Reading the full judgment is an eye opener in how the case was considered, based purely on what is law ad what not. I don’t think I can explain it better because of my limited legal background.

So let me turn my attention to the bus-branding saga, AKA Smarttys. Occupy Ghana has been in court with the Attorney General and several others requesting for more detail and letters, reports etc. in the run up to the award of the now controversial contract to Smarttys by the Ministry of Transport, which led to the abrupt resignation of Dzifa Attivor as minister.

We have received several documents from the AG as we requested, and as we sift through we are learning a lot about how the criminal mind works in Ghana. I can reveal immediately that he buses were branded long before the contract was awarded and long before the Public Procurement Authority issued a sole source decision, all based on frivolous excuses such as it was of major national security concern to award the branding contract under emergency needs to avert a possible public revolt on price increases.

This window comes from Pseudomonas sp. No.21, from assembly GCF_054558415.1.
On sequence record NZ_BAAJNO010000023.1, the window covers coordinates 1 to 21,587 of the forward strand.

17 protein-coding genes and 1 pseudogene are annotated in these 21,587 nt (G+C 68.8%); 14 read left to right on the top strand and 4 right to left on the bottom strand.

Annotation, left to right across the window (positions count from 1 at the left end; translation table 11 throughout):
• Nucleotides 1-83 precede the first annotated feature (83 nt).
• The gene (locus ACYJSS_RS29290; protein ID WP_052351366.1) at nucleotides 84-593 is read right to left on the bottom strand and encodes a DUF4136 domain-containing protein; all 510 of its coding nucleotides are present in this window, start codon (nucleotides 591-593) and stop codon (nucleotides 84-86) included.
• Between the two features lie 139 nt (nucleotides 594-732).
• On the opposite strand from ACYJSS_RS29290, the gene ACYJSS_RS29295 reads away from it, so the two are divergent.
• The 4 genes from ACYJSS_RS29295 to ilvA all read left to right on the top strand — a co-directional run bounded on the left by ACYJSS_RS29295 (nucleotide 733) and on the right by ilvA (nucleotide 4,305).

In the coming months we will make public all that has been provided to us and we will make sure that the people of this country are fully clear on how the system is manipulated to the benefit of a few despite all the laws, rules and regulations we have in place to protect the public purse.

What is going on in Ghana is big time brigandry. A few persons who are on the inside with the connivance of those who understand how to cover their tracks are colluding to rape the public purse without caring two hoots about the country and the rest of us who have to struggle to make a daily wage to survive.

When the story unravels, many are those who will run far away and maybe never come back home.